In recent years, the CMA has exhibited a disturbing trend back to its roots in contemplative Christianity and mysticism, also integrating elements of the heretical emerging church movement, new-age spirituality, and postmodernism. Seminaries affiliated with the CMA are openly and actively promoting mystical practices and contemplative and emergent spirituality. The Lighthouse Trails Research Blog listed the CMA as one of the top 50 organizations with a significant role in bringing contemplative Christianity to the church. Also included on this list were such organizations and denominations as Mike Bickle’s International House of Prayer, the Emergent Village, and the highly liberal Evangelical Lutheran Church in America and the Presbyterian Church (USA). As defined by the Lighthouse Trails Research Project, Contemplative Spirituality [is a] belief system that uses ancient mystical practices to induce altered states of consciousness (the silence) and is rooted in mysticism and the occult but often wrapped in Christian terminology. The premise of contemplative spirituality is pantheistic (God is all) and panentheistic (God is in all). Common terms used for this movement are “spiritual formation,” “the silence,” “the stillness,” “ancient wisdom,” “spiritual disciplines,” and many others.
One of the mystical doctrines being embraced by the CMA is contemplative prayer. Contemplative prayer, also known as soaking prayer and centering prayer, is the unbiblical and mystical practice of emptying one’s mind of conscious thought and turning to one’s inner self to find the presence of God.
Contemplative prayer is being practiced and taught at official Alliance seminaries. Because all Alliance pastors are trained at one of these official schools, the false doctrines imparted to these students will eventually permeate the local churches affiliated with the denomination. Ron Walborn, dean of Alliance Theological Seminary, endorsed a book by James P. Danaher titled Contemplative Prayer: A Theology for the Twenty-First Century. Danaher is Professor and Chair of the Department of Philosophy at Nyack College, an official school of the CMA. Incidentally, the postmodernist Franciscan Friar Richard Rohr also endorsed Danaher’s book. Rohr is an advocate of “alternative orthodoxy,” a supporter of homosexuality (even presiding over a lesbian “marriage”), and the author of The Naked Now: Learning to See as the Mystics See – a book Danaher unapologetically taught to his class at Nyack College (Father Richard Rohr’s Book: The Naked Now at Nyack).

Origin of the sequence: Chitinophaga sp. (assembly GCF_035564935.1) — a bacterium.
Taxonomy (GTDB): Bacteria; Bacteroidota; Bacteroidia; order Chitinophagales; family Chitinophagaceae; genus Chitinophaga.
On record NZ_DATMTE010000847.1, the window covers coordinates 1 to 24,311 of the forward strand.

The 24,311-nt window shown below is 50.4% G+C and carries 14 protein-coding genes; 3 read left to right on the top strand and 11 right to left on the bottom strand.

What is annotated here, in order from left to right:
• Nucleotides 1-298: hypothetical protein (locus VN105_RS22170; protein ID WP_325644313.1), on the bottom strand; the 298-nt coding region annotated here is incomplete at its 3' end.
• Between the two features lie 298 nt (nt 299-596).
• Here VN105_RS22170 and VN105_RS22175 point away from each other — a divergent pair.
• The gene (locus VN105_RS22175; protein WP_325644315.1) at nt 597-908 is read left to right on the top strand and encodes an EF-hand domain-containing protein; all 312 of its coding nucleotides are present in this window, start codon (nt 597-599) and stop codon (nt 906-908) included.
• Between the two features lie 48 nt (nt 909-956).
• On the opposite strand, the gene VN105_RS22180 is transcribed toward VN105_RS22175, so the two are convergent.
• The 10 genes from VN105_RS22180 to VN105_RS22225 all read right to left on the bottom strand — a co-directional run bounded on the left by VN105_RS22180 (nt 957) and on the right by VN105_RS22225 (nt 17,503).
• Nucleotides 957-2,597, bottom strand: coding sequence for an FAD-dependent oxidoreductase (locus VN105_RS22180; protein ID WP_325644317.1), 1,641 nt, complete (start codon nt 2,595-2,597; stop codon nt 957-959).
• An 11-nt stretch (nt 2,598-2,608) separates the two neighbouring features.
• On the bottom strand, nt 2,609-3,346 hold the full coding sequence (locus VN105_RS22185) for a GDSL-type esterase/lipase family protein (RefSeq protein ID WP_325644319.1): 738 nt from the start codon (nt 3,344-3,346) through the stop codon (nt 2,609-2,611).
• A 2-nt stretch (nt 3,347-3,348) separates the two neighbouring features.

Furthermore, James Danaher is also the author of the book Eyes That See, Ears That Hear: Perceiving Jesus in a Postmodern Context, intended for “Christians who are looking to understand Jesus in light of a postmodern perspective.” Richard Rohr also endorsed this book. The following is a telling quotation from the book’s description:
In his book, James Danaher successfully shows that a post-modern perspective, which questions the cultural, historical, and linguistic presuppositions involved in interpreting the Gospels, frees us to hear anew the culturally subversive, yet ultimately transformative message of Jesus’ Good News.
The author carefully uses postmodern insights to illustrate that what we see in the Gospels is largely a product of how we see, and how we see comes from our social constructs, not what we interpret to be God’s objective revelation
Danaher has abandoned the crucial biblical concept of absolute truth (Dr. James P. Danaher Puts Down “Sunday School Truth” for “Postmodern 21st. Century Truth”) and replaced it with the postmodern concept that truth is changing. This is the perspective being embraced and communicated by institutional centers affiliated with the CMA and will continue to have a progressive impact on the denomination as the students trained at these institutions are installed as pastors in local churches.
Moreover, official Alliance colleges and seminaries such as Nyack College, Ambrose University College, Toccoa Falls College, and Simpson University are all incorporating “Spiritual Formation” into their academic programs. While the term “Spiritual Formation” may sound harmless enough, it is essentially a cryptic word used by advocates of emergent and contemplative spirituality to infiltrate the unsuspecting church with their heresy.
The Lighthouse Trails Research Project states that Spiritual Formation is:
[a] movement that has provided a platform and a channel through which contemplative prayers is entering the church. Find spiritual formation being used, and in nearly every case, you will find contemplative spirituality and its “pioneers” such as Richard Foster, Dallas Willard, and Henri Nouwen. Spiritual Formation is based on “spiritual disciplines” that can be practiced by people of any faith to make them more “Christ-like.” Rebirth through Jesus Christ and regeneration through the Holy Spirit are not essential. Rather it is a works-based “theology” that has strong roots in Roman Catholicism and ancient paganism.
Some of the stated goals for the Spiritual Formation program at the Alliance Theological Seminary are to increase awareness of “your personal spiritual reality” and to nurture a “continuing desire to grow beyond your current spiritual reality.” Again, while the reference to a “spiritual reality” may seem innocuous, the concept of spiritual reality is rooted in Eastern mystical religion. Mysticism teaches that spiritual reality is a transcendent metaphysical order that may be known by emptying one’s self of conscious thought and desires.